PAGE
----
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Executive Travel | ON THE MOVE / CAROL SMITH

Frequent-Guest Plans Have Staying Power

August 28, 1996|CAROL SMITH

Miles or points? That's the quandary facing frequent business travelers checking in at the hotel counter.

Unlike airline frequent-flier programs, hotel frequent-stay programs are far from standardized.

Given the choice, about 70% of customers would choose miles over hotel points because it's easier to accumulate them and the rewards are easier to understand, said Randy Petersen, publisher of the Colorado-based InsideFlyer newsletter. "Miles are still king."

But they are not necessarily the best value. "Hotels, in my mind, are the Rodney Dangerfield of frequent-travel programs," Petersen said. "As a value proposition, hotels hold more value than airlines."

For example, hotel points often have more options for redemption than do airline miles. You can cash in points for free rooms, free airline tickets, free car rentals and even merchandise.

Also, a free room stay can be more valuable than a free airline ticket. With a little advance planning, you can usually get an airline ticket almost anywhere in the United States for a few hundred dollars or less. But if you stay several nights, you can easily spend double or triple that on hotel rooms.

The hotel industry in general hasn't been effective in communicating the value of these programs to their frequent guests, said Rick Barlow, president of Frequent Marketing Inc., an Ohio-based company that helps develop frequent-use programs for companies. "Hotels made a mistake along the way by abandoning the value of their own product," he said.

With a few exceptions, most hotel programs offer a choice between frequent-flier miles and hotel points. That automatically subjugates the hotel's marketing efforts to whatever the airlines are doing, Barlow said.

Hotels have missed out on a great marketing opportunity, he said. "Step No. 1 should be to exploit what's been there all along: information."

Frequent-guest programs provide hotels with databases full of information about the habits of their best customers, but hotels typically haven't used that information to communicate with their guests, Barlow said.

Barlow uses himself as an example. As an experiment, he spread his hotel stays--about 50 nights a year--among a number of different hotels last year instead of spending all of them at Sheraton, as he had previously. None of the hotel chains seemed to notice the change in his habits, which means they missed an opportunity to influence his behavior, he said.

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One reason hotels haven't aggressively promoted frequent-stay programs is that many individual properties are owned by franchisees, unlike an airline, which is wholly corporate-owned, Petersen said.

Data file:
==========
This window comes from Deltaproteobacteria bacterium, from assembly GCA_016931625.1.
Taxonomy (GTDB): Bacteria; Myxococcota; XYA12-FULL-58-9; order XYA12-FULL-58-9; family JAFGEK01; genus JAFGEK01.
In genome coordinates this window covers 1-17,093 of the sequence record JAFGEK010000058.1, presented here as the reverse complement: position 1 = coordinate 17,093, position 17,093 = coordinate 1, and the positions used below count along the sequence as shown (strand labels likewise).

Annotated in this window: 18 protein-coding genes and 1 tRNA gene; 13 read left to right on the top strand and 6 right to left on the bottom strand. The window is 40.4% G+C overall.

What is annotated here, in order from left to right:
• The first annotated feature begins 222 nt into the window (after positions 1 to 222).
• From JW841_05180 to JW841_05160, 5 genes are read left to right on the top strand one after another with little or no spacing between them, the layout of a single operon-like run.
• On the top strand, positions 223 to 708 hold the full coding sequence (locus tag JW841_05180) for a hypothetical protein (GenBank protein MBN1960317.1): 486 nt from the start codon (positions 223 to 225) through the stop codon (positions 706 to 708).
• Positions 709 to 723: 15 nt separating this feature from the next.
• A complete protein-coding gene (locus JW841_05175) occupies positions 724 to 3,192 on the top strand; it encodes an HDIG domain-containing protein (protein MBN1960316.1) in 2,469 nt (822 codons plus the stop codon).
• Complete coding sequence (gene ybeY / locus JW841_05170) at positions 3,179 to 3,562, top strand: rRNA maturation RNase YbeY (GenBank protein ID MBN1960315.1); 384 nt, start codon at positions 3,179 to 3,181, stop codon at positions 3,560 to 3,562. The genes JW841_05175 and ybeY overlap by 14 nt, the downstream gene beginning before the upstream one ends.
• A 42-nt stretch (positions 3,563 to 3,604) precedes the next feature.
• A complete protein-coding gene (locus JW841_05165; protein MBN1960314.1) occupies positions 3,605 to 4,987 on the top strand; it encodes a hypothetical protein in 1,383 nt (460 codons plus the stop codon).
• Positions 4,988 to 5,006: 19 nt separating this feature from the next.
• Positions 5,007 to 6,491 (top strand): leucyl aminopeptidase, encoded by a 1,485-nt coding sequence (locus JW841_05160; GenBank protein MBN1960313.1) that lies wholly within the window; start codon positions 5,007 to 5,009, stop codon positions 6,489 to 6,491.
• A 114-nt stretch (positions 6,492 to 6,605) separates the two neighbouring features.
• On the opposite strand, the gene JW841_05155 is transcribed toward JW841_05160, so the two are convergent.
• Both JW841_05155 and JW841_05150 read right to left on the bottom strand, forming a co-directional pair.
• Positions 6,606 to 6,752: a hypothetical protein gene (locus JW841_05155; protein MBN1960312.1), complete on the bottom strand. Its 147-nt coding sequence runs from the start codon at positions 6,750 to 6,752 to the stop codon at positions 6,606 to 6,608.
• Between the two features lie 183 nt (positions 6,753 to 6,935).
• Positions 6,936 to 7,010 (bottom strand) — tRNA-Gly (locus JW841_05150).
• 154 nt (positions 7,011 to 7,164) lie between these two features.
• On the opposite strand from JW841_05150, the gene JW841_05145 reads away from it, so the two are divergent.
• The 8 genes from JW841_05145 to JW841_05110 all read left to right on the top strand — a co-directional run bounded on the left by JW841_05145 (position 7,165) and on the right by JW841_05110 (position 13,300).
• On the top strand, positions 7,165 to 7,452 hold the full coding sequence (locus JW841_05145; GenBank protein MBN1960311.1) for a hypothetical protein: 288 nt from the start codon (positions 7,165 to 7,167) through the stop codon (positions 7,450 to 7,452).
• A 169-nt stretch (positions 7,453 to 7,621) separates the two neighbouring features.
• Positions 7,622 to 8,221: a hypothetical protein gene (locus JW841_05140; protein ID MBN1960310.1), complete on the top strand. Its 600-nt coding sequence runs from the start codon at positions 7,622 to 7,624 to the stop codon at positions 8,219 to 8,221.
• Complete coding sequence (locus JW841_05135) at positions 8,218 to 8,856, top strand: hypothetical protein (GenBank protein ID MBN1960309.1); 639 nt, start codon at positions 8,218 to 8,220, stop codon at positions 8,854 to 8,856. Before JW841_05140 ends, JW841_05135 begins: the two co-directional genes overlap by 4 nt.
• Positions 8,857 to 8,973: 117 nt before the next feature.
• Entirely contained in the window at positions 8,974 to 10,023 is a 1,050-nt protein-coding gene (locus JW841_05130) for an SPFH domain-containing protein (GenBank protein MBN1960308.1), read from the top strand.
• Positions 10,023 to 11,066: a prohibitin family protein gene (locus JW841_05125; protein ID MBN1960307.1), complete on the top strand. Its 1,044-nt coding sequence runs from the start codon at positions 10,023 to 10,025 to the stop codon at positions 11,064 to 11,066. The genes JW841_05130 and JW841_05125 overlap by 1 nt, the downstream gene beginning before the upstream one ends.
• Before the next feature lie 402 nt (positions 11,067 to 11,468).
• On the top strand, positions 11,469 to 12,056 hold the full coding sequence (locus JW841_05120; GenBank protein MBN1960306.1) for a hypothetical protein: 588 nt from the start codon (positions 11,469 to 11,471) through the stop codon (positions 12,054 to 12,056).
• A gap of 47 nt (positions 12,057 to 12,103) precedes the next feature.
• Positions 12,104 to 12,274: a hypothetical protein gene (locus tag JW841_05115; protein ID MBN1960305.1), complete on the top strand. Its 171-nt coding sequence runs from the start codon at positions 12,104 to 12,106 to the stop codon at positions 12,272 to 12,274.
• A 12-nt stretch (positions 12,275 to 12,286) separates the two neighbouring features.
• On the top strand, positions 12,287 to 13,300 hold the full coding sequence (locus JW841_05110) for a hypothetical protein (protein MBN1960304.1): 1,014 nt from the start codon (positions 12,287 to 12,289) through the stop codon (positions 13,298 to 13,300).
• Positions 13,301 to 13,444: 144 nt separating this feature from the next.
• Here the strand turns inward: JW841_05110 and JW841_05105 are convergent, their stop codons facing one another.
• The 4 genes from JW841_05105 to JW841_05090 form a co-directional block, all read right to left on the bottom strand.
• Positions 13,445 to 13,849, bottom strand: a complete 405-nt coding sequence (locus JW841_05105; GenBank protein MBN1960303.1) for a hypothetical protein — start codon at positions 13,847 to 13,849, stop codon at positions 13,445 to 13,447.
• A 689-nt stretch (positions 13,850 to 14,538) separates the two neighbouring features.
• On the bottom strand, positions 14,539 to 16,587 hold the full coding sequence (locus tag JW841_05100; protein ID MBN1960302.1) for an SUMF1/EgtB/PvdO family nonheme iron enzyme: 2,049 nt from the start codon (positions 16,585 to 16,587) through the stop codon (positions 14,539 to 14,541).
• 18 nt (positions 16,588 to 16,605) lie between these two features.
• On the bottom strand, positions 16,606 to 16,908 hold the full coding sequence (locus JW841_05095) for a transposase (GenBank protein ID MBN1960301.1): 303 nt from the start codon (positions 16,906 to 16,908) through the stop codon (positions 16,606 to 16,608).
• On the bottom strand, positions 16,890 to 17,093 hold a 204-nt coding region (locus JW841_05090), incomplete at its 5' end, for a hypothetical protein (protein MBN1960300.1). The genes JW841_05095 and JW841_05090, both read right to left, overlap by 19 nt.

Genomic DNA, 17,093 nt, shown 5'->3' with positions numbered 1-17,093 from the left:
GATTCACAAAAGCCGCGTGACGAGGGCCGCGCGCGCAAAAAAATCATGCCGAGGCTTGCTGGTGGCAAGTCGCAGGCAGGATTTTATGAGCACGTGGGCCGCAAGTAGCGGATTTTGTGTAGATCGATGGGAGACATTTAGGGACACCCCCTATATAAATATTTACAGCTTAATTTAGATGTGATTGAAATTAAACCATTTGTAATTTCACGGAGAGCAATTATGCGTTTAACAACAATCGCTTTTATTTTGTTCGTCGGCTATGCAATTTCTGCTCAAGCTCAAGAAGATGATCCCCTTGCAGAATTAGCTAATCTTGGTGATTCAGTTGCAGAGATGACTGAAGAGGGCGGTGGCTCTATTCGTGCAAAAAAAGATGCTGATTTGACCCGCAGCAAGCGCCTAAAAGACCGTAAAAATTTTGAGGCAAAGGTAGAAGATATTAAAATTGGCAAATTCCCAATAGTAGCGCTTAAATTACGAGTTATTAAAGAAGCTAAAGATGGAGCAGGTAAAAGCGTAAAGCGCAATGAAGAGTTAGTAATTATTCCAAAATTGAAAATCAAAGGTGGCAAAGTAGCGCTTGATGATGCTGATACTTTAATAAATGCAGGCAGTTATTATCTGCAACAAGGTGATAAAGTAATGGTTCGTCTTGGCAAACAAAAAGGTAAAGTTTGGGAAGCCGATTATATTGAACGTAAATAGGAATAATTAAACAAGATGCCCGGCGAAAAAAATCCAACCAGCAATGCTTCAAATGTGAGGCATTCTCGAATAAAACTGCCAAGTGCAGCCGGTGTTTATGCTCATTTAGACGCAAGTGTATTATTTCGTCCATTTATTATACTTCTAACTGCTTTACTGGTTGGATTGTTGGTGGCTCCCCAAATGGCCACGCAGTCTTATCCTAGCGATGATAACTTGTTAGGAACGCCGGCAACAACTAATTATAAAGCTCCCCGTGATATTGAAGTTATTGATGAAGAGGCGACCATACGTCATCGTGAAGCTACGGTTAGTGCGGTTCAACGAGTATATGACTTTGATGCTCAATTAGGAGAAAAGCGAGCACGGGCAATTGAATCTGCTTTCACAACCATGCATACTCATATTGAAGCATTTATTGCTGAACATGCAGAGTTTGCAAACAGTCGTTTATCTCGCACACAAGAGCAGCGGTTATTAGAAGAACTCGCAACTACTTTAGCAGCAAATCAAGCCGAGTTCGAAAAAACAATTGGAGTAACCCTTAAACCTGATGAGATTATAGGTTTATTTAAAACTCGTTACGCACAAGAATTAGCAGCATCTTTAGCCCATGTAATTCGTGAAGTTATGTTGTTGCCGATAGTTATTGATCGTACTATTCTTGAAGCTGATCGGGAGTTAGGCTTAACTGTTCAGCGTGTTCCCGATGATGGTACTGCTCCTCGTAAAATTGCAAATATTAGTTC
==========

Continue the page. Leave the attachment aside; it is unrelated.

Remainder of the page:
"You always have a problem getting hotel owners to participate," he said. "There's a struggle between what the corporation would like to do and what the franchisee owners want to do."

That could be changing, however. One indicator that hotels are taking a renewed interest in their frequent-guest programs is that several hotels have stepped up their chain-wide marketing efforts through co-branded credit cards.

Sheraton Hotels, for example, recently launched a co-branded credit card with American Express that offers bonus "ClubMiles" for every dollar charged at participating Sheraton properties. The club miles can be redeemed for free stays, rentals or airline miles. Hilton already has a co-branded American Express card, and Marriott has relaunched a Gold Visa card.

One obstacle to making hotel programs as widely used as airline programs is that people appear to be less loyal to hotel companies than they are to car rental companies or airlines, Petersen said. People tend to choose their hotel based on location, price and convenience rather than potential reward.

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Another obstacle is that hotel programs remain more complicated and difficult to understand.

In airline programs, you generally earn one mile for every mile you fly, regardless of the price of the ticket. That's fairly standard among airlines. With hotels, however, the conversion rates vary. Holiday Inn, for example, rewards one point per dollar spent. Hyatt gives five points per dollar, and Marriott gives 10 points. Hilton, Red Lion and Westin all allow "double dipping," awarding both points and miles for each stay.

"In the hotel industry, there is no common currency for people to decide which is a better deal," said Petersen of InsideFlyer. "That's why it's so confusing."

At Hilton, for example, it takes 20,000 points to earn one weekend night. At Hyatt it takes 8,000 points to earn a weekend night. And at Red Lion, you earn one weekend night for every 10 nights you've stayed.

That degree of complexity may explain why a recent survey by the U.S. Travel Data Center showed about 34% of business travelers belonged to an airline frequent-flier program but only 16% belonged to a hotel guest program.

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